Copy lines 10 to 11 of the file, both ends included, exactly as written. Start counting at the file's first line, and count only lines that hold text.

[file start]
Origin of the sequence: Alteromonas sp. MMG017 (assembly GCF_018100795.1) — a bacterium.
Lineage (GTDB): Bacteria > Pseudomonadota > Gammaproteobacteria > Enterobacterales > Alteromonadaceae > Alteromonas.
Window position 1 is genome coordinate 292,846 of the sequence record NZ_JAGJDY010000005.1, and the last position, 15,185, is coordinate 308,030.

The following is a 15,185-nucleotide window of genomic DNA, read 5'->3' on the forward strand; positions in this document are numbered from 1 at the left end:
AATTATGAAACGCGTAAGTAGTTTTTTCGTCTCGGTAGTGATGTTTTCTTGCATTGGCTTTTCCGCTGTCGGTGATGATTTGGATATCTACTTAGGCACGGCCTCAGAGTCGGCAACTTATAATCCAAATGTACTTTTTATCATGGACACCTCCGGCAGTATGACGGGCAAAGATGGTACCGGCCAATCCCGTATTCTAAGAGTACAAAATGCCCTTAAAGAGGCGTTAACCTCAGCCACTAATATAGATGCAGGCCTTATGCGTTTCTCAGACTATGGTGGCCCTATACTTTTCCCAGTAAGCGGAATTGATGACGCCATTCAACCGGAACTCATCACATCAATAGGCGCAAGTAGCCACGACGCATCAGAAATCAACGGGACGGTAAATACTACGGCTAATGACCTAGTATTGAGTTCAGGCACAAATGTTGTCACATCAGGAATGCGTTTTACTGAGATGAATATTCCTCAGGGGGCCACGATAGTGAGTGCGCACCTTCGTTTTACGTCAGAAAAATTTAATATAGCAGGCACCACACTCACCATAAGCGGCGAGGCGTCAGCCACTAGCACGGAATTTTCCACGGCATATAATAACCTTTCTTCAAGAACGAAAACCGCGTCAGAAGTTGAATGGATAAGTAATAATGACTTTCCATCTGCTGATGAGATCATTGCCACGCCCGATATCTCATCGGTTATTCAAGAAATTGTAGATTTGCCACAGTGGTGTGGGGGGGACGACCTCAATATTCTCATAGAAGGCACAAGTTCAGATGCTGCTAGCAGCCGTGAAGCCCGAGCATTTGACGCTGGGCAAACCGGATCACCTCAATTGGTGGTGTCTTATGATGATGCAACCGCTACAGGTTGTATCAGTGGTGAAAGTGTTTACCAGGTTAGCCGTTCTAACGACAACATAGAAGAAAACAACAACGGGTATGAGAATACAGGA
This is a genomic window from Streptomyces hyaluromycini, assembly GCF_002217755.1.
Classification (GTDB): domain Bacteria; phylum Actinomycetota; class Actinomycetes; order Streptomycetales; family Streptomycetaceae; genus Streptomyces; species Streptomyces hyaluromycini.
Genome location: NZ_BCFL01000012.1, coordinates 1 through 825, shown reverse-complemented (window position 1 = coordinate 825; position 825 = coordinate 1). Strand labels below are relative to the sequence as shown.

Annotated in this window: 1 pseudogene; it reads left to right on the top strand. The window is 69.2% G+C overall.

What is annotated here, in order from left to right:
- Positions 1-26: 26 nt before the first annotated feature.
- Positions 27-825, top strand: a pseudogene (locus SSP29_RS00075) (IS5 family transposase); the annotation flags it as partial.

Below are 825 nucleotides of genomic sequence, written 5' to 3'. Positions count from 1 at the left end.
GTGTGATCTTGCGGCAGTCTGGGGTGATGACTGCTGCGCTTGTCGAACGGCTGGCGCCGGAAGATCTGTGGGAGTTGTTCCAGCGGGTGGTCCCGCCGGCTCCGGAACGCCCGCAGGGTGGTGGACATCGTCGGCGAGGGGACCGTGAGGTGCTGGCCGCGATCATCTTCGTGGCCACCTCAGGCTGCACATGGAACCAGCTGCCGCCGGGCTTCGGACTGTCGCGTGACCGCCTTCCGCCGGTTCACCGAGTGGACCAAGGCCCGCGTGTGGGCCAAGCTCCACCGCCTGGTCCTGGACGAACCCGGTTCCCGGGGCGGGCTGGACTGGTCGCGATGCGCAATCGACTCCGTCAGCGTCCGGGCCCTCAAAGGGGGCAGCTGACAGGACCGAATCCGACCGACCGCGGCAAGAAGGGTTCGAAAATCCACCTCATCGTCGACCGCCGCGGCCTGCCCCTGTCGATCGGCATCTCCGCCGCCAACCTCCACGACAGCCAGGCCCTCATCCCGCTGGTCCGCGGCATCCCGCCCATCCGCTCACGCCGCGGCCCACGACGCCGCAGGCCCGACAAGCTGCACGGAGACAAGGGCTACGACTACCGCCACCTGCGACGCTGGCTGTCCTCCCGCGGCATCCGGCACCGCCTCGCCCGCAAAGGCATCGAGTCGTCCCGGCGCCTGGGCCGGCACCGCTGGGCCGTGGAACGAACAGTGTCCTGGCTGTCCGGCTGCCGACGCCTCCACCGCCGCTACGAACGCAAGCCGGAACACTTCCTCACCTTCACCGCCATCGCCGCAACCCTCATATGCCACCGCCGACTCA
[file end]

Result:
What is annotated here, in order from left to right:
- Positions 1-26: 26 nt before the first annotated feature.